I think this enviromental cost is too high. Maybe it’s time to twitter Al Gore. I wonder if he speaks Italian.
Coincidentally, at the time of this year’s TDU, Australia was suffering its worst drought in 1000 years, attributed to climate change. The water crisis crippled agriculture, environment, economy and culture.
Please note. This comment does not represent the opinions of Chechu Rubiera but is a discussion point written by the editorial team at ChechuRubiera.info. We welcome your responses below.
Cycle Museum at Drumlanrig Castle July 8, 2009Posted by wetalkhablamos in history of cycling.
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I guess there are dozens of cycling museums around the world. Many will host the great machines of cycle racing history, as epic and triumphant as the men (mostly) who rode them.
We happened by chance upon a little museum on the west of Scotland, where there’s a replica of Kirkpatrick Macmillan’s ingenious velocipede.
This hand-cranked wooden contraption is reportedly the first mechanically propelled two-wheeled bicycle, which made its inaugural journey from Dumfriesshire to Glasgow in 1842. It was a round trip of 140 miles.
On arrival in Glasgow, the local newspaper reported that Macmillan was charged with riding along the pavement on a velocipede to the obstruction of the passage, and with having, by doing so, thrown over a child. The child wasn’t seriously injured and Macmillan was fined 5 shillings.
Safe Cycling May 20, 2009Posted by wetalkhablamos in cycling fans, giro d'italia, lance armstrong.
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Watch Lance Armstrong’s latest video message from the Giro.
A key element of cycle racing is competition as entertainment, and without the fanatics, aficionados and tifosi lining roads to shout, to run, to paint the tarmac, there seems less sense in the daily torture endured by professional cyclists.
Fans are part of the team and we have a voice. Sponsors, crucial to cycling, want to sell us something, and they care what we think. Well, we think, “Enough. Keep cycling safe.”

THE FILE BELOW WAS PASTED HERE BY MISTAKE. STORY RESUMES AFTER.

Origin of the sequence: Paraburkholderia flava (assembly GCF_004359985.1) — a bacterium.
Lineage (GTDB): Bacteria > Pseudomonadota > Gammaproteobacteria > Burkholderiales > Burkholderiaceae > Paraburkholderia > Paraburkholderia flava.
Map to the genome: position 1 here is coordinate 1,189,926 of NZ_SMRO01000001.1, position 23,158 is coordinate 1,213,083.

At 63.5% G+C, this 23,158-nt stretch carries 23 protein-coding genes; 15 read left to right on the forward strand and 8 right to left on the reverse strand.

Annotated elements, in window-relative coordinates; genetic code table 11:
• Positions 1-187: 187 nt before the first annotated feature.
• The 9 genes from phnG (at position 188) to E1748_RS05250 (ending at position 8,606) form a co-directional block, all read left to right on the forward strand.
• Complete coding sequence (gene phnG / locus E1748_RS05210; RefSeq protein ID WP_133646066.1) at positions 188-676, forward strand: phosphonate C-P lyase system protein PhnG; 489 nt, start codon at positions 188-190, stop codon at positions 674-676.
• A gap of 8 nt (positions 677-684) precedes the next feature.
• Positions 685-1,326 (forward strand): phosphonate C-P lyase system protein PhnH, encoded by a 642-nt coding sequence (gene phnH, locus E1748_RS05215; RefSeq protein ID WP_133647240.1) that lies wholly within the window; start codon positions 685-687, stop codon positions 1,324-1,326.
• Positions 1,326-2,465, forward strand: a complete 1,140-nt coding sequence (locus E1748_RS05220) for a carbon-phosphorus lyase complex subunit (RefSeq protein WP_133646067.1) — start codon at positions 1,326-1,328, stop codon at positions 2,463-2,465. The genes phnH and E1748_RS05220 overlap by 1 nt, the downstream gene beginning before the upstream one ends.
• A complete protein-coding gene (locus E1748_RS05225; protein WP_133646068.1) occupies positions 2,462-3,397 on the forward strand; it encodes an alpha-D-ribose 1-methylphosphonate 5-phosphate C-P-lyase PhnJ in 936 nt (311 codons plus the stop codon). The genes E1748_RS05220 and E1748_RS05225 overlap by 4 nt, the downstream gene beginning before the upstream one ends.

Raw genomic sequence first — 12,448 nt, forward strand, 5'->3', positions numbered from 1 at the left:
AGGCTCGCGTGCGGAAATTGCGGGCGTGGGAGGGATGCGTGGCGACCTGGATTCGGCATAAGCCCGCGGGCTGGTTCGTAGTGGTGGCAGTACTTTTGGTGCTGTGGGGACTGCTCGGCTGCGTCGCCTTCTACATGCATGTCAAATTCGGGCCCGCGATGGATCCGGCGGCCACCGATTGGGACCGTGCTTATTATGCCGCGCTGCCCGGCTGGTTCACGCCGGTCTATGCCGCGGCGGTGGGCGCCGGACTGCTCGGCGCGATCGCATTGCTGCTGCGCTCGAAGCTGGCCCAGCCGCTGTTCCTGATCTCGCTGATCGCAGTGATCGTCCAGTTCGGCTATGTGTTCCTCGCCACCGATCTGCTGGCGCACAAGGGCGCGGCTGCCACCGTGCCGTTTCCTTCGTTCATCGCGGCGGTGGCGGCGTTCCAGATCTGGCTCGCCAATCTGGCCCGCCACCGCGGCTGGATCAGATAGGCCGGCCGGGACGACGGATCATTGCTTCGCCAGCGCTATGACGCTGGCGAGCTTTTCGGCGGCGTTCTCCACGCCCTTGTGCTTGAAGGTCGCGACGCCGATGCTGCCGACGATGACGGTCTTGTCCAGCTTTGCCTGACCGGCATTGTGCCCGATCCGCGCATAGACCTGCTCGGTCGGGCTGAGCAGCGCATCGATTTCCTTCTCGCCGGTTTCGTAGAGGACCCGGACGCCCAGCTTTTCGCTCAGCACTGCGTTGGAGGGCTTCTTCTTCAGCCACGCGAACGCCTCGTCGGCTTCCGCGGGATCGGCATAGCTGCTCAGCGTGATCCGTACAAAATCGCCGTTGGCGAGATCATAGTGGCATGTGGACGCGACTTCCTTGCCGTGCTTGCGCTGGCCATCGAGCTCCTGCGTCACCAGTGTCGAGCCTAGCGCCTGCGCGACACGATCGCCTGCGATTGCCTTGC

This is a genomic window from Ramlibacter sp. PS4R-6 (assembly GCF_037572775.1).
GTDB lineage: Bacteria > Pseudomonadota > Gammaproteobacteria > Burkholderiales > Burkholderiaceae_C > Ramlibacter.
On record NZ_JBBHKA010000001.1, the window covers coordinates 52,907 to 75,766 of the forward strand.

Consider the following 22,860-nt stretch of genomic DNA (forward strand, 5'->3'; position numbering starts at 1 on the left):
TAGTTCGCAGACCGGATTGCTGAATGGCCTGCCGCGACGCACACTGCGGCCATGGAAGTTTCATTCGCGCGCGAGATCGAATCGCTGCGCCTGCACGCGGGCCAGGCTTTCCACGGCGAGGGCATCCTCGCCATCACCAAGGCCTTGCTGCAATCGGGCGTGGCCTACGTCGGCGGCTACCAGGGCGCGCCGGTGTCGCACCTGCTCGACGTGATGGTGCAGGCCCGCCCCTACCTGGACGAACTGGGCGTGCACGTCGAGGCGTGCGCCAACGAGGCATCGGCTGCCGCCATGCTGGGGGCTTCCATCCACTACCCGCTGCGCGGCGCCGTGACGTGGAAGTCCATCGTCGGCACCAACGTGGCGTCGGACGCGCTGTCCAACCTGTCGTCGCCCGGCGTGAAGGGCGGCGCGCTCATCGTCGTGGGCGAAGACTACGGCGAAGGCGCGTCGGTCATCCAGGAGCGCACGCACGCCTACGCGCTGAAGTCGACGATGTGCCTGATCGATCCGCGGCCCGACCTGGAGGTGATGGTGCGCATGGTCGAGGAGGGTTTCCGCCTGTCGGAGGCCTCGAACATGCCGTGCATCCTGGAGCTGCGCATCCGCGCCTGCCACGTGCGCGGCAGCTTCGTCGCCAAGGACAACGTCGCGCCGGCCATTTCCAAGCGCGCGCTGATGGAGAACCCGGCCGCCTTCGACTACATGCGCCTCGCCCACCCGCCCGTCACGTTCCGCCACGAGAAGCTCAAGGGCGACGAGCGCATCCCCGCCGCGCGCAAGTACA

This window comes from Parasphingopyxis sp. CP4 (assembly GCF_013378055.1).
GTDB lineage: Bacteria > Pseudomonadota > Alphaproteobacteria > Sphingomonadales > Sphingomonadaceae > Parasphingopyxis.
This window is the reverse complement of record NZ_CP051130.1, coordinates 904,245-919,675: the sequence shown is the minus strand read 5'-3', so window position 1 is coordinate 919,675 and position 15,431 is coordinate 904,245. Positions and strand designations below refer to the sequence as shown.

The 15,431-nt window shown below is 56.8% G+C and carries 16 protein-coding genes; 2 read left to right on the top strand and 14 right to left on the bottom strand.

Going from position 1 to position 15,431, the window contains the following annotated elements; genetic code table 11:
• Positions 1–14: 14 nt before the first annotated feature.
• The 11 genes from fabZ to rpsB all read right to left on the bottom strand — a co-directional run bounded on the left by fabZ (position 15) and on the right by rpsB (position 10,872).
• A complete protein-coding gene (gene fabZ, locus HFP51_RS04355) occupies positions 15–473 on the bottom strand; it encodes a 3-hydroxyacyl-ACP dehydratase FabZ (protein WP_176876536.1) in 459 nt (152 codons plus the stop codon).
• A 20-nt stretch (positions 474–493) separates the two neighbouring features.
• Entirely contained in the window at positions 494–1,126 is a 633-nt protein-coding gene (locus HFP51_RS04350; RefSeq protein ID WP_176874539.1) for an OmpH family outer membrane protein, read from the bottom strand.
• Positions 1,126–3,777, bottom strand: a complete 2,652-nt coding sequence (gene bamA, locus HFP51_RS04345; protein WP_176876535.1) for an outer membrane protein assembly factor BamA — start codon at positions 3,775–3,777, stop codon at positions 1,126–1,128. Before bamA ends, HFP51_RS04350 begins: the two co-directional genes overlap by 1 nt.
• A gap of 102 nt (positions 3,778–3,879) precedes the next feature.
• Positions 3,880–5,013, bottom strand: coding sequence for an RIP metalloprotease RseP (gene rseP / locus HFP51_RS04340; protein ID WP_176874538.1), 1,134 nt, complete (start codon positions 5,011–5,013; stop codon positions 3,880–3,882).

So … if you can, send an open message to @lancearmstrong, ask him how we can help.
Post a message here, with ideas on how to lobby those who can affect change. We’ll publish them.
Shout for Chechu May 12, 2009Posted by wetalkhablamos in chechu, giro d'italia, lance armstrong, team astana.
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For the last few days, we’ve been blessed with daily updates and photographs from Christine and Roger in Italy. They’ve tracked Chechu and his team during the first four stages of the Giro d’Italia. They’ve even stayed in the same hotel.
What an amazing experience. Christine has just phoned from Padova. At the team bus, there was a big group of Spanish fans chanting Chechu’s name. For once, his support was louder than Armstrong’s. He’s a popular bloke, and the adulation is well-deserved.
Christine and Roger have earned their privileged insight over a number of years. They’ve worked to build friendships with cyclists and staff, even with partners and parents. A special door is open to them, it’s not going to be open to everyone. And don’t expect Chechu to invite you in. He’s working too.
At the Vuelta a Espana last year, we were spectators like everyone else. No special access, and so our experience was different. Still good, but different. We also hung about for ages, took photos and said hello to a couple of team staff. But I was just another fan and they were working. No time to chat. That’s fine.
We were at the finish lines, partly by design, part accident. If you don’t have passes for access at the start line, then do go to the finish line. At the Vuelta, there was no security cordon. I leaned against Astana’s very clean team bus for a while, watching and taking in the atmosphere.
I saw Chechu there and said a quick hello. Not for the first time, I’d travelled thousands of miles to see him, but in truth that’s all I hoped to achieve. But he was there, close by, our hero. It was good.
So my top tip. Get yourself noticed. For Chechu, wear a fan t-shirt or brandish an Asturias flag. Then he knows you’re there for him.
BRONX CHEER FOR BUST ECONOMY April 16, 2009Posted by wetalkhablamos in Uncategorized.
The Associated Press reports today that Kazakh sponsors of the Astana Cycling Team have fallen behind in payments of rider salaries due to financial hard times.
According to the news wire, payments to the riders have been withheld for about a month, and one major sponsor, Air Astana, has discontinued its support.